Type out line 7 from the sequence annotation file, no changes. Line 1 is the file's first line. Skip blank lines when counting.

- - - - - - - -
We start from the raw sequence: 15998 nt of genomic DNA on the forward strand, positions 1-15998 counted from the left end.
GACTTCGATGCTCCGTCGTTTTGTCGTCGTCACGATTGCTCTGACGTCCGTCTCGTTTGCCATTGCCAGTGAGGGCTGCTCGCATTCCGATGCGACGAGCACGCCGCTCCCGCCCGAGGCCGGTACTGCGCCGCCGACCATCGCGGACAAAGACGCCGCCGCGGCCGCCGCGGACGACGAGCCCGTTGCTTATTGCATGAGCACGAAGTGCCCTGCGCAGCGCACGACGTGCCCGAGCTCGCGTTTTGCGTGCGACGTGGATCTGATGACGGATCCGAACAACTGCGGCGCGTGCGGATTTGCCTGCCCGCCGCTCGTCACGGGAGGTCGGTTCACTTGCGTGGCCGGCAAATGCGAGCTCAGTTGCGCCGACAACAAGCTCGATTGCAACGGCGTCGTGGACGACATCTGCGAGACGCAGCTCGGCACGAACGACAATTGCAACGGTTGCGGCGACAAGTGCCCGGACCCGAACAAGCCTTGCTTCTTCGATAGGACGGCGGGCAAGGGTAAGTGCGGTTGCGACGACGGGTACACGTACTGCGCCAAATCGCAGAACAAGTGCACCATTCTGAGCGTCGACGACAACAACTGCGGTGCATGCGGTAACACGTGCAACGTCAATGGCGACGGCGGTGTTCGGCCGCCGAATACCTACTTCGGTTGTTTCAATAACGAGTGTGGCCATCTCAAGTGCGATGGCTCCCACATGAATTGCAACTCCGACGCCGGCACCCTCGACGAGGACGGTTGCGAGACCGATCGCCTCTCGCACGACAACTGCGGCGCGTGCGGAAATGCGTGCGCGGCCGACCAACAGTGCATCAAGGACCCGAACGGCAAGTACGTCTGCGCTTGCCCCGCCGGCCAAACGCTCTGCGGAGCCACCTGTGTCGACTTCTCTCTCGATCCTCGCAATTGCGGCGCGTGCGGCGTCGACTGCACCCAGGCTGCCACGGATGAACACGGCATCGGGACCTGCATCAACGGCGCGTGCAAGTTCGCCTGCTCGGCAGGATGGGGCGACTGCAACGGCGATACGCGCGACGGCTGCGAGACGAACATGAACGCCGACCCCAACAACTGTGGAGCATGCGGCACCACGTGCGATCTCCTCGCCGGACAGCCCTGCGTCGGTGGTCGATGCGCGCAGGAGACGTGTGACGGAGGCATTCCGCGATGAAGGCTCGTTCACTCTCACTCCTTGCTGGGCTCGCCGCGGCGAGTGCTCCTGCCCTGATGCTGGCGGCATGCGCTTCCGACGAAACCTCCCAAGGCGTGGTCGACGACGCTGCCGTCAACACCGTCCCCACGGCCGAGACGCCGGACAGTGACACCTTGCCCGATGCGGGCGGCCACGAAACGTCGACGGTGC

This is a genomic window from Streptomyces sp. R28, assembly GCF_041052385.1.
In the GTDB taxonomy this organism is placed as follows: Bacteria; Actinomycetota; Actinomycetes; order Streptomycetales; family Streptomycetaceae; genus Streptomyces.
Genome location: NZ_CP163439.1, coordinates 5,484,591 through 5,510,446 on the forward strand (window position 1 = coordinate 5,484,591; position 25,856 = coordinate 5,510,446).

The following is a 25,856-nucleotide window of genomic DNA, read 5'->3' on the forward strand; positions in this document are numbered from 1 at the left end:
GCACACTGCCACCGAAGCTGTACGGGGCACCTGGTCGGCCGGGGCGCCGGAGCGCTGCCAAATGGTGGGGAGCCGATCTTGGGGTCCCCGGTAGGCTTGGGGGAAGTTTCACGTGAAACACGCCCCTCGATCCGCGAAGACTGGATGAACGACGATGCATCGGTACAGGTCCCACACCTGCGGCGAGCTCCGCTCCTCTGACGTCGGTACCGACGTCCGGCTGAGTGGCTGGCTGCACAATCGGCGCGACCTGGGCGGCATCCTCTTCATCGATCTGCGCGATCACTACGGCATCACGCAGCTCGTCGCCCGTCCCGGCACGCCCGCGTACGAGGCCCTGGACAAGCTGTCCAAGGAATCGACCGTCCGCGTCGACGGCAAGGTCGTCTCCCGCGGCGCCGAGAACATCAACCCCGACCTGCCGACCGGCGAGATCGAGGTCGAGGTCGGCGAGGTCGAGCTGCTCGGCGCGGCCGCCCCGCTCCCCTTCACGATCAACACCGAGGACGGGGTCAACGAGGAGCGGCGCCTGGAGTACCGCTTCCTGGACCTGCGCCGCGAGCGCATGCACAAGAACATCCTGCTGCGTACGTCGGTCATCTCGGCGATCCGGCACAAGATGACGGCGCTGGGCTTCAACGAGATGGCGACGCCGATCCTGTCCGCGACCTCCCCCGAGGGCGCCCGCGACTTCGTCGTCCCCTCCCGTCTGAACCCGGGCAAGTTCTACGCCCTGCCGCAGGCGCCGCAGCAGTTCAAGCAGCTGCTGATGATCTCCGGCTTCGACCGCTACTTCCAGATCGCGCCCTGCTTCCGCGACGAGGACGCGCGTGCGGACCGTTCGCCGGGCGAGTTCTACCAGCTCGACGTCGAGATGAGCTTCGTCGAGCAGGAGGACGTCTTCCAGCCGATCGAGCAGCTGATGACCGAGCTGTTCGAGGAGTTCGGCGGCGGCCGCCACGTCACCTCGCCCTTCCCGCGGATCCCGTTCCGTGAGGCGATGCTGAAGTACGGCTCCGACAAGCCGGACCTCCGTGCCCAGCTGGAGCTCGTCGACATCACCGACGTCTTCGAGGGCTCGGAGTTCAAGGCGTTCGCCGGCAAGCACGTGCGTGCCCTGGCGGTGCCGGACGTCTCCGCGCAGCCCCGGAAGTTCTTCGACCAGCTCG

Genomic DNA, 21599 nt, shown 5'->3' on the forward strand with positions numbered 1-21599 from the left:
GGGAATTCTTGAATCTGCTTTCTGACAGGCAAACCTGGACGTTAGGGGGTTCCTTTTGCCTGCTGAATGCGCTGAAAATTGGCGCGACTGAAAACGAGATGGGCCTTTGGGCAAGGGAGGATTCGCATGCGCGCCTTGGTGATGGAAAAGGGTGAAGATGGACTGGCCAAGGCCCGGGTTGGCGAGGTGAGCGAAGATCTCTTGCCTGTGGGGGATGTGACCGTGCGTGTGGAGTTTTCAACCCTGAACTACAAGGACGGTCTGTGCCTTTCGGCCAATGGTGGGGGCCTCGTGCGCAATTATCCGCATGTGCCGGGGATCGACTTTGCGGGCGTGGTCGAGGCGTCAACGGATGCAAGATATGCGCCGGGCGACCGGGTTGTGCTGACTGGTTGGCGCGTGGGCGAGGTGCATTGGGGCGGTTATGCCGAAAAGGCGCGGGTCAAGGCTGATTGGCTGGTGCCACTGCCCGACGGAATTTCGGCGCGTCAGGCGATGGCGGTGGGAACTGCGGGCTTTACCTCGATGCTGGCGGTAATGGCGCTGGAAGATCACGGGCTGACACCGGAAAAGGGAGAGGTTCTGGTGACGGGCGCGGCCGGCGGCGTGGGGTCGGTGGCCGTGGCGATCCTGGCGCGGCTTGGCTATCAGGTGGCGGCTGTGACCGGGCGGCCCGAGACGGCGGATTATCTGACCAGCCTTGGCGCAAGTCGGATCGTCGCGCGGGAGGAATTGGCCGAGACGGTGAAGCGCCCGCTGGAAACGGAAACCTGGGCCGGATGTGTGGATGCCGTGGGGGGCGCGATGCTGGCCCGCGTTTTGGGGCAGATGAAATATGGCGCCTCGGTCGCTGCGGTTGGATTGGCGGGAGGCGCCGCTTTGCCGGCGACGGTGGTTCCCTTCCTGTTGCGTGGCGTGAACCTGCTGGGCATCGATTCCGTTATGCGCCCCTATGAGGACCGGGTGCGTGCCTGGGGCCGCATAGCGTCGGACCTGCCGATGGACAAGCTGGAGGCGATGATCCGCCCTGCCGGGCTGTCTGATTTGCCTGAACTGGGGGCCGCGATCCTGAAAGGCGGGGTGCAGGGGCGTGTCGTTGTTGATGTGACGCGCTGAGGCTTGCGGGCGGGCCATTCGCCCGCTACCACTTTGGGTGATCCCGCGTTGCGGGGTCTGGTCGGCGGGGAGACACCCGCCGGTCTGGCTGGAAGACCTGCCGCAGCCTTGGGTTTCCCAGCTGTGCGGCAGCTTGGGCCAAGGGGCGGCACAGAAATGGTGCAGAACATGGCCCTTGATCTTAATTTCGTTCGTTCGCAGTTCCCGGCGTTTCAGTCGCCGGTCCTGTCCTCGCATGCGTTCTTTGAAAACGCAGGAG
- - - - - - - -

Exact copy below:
GCACACTGCCACCGAAGCTGTACGGGGCACCTGGTCGGCCGGGGCGCCGGAGCGCTGCCAAATGGTGGGGAGCCGATCTTGGGGTCCCCGGTAGGCTTGGGGGAAGTTTCACGTGAAACACGCCCCTCGATCCGCGAAGACTGGATGAACGACGATGCATCGGTACAGGTCCCACACCTGCGGCGAGCTCCGCTCCTCTGACGTCGGTACCGACGTCCGGCTGAGTGGCTGGCTGCACAATCGGCGCGACCTGGGCGGCATCCTCTTCATCGATCTGCGCGATCACTACGGCATCACGCAGCTCGTCGCCCGTCCCGGCACGCCCGCGTACGAGGCCCTGGACAAGCTGTCCAAGGAATCGACCGTCCGCGTCGACGGCAAGGTCGTCTCCCGCGGCGCCGAGAACATCAACCCCGACCTGCCGACCGGCGAGATCGAGGTCGAGGTCGGCGAGGTCGAGCTGCTCGGCGCGGCCGCCCCGCTCCCCTTCACGATCAACACCGAGGACGGGGTCAACGAGGAGCGGCGCCTGGAGTACCGCTTCCTGGACCTGCGCCGCGAGCGCATGCACAAGAACATCCTGCTGCGTACGTCGGTCATCTCGGCGATCCGGCACAAGATGACGGCGCTGGGCTTCAACGAGATGGCGACGCCGATCCTGTCCGCGACCTCCCCCGAGGGCGCCCGCGACTTCGTCGTCCCCTCCCGTCTGAACCCGGGCAAGTTCTACGCCCTGCCGCAGGCGCCGCAGCAGTTCAAGCAGCTGCTGATGATCTCCGGCTTCGACCGCTACTTCCAGATCGCGCCCTGCTTCCGCGACGAGGACGCGCGTGCGGACCGTTCGCCGGGCGAGTTCTACCAGCTCGACGTCGAGATGAGCTTCGTCGAGCAGGAGGACGTCTTCCAGCCGATCGAGCAGCTGATGACCGAGCTGTTCGAGGAGTTCGGCGGCGGCCGCCACGTCACCTCGCCCTTCCCGCGGATCCCGTTCCGTGAGGCGATGCTGAAGTACGGCTCCGACAAGCCGGACCTCCGTGCCCAGCTGGAGCTCGTCGACATCACCGACGTCTTCGAGGGCTCGGAGTTCAAGGCGTTCGCCGGCAAGCACGTGCGTGCCCTGGCGGTGCCGGACGTCTCCGCGCAGCCCCGGAAGTTCTTCGACCAGCTCG